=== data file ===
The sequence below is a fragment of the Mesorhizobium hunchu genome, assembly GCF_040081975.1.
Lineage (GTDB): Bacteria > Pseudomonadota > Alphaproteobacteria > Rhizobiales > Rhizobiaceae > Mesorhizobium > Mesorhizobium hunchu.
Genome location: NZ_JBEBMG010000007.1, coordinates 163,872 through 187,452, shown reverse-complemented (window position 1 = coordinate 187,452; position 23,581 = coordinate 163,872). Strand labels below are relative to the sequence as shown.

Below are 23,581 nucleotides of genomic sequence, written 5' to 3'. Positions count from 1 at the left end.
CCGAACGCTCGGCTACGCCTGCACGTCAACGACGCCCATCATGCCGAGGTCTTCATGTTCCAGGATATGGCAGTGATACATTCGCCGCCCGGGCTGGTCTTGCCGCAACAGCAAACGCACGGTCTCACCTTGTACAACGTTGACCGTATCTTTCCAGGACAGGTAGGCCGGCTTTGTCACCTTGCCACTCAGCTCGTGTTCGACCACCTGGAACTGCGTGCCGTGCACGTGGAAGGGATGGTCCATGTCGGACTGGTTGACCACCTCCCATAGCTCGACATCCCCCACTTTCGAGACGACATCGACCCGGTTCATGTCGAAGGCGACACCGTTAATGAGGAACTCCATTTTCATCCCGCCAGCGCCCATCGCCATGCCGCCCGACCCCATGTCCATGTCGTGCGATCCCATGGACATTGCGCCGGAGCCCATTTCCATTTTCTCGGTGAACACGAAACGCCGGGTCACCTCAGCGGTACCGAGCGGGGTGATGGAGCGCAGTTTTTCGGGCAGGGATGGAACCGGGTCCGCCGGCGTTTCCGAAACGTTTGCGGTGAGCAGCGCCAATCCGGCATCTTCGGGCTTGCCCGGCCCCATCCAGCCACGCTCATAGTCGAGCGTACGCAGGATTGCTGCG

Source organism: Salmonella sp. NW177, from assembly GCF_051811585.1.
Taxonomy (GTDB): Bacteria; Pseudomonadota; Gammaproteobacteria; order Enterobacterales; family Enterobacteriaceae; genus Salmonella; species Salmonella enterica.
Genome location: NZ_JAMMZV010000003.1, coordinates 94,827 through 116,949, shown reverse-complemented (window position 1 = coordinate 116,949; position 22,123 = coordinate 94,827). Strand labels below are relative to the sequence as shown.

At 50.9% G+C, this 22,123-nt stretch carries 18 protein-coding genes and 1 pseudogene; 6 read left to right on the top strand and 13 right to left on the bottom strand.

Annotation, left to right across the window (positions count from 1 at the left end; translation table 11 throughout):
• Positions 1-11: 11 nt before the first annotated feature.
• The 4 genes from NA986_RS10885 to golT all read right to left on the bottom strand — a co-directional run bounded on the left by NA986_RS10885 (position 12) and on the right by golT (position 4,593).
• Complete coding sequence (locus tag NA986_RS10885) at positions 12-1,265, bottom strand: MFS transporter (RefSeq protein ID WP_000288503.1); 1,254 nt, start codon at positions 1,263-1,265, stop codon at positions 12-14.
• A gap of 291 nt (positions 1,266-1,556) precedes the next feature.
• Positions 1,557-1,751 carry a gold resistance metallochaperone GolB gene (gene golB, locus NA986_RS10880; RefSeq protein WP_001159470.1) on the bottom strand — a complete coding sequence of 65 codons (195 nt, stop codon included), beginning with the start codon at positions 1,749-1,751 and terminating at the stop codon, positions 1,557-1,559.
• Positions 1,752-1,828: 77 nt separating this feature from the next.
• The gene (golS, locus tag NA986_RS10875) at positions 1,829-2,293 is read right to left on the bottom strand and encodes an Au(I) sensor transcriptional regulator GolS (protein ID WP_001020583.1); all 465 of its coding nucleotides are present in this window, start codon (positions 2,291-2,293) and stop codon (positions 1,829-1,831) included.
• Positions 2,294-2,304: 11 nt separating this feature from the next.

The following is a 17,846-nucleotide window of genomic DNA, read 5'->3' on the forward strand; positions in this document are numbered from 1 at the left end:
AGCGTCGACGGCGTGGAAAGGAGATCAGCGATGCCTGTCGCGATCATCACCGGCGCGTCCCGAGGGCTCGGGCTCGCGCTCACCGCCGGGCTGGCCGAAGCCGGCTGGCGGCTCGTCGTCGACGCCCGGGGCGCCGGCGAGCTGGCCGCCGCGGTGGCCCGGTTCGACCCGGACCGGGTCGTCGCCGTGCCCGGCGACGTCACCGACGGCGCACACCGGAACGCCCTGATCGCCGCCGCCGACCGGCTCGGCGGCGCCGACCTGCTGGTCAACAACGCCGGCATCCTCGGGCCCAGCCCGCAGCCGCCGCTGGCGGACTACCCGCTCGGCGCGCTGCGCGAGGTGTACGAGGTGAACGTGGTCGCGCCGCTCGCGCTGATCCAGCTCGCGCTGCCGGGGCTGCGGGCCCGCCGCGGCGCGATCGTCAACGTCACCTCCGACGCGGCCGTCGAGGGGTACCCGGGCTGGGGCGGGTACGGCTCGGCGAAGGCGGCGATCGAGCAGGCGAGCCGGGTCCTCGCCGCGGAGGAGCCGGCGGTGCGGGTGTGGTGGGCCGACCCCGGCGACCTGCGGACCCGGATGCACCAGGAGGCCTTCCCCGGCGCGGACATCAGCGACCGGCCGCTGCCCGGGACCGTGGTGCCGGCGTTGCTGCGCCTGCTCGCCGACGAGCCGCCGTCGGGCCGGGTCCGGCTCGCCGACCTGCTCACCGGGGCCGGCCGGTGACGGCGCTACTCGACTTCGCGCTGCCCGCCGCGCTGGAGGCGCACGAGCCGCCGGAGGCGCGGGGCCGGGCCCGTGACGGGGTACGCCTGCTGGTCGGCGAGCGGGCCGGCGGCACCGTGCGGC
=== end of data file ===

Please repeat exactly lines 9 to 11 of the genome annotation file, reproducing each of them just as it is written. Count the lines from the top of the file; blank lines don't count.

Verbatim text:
At 50.9% G+C, this 22,123-nt stretch carries 18 protein-coding genes and 1 pseudogene; 6 read left to right on the top strand and 13 right to left on the bottom strand.

Annotation, left to right across the window (positions count from 1 at the left end; translation table 11 throughout):
• Positions 1-11: 11 nt before the first annotated feature.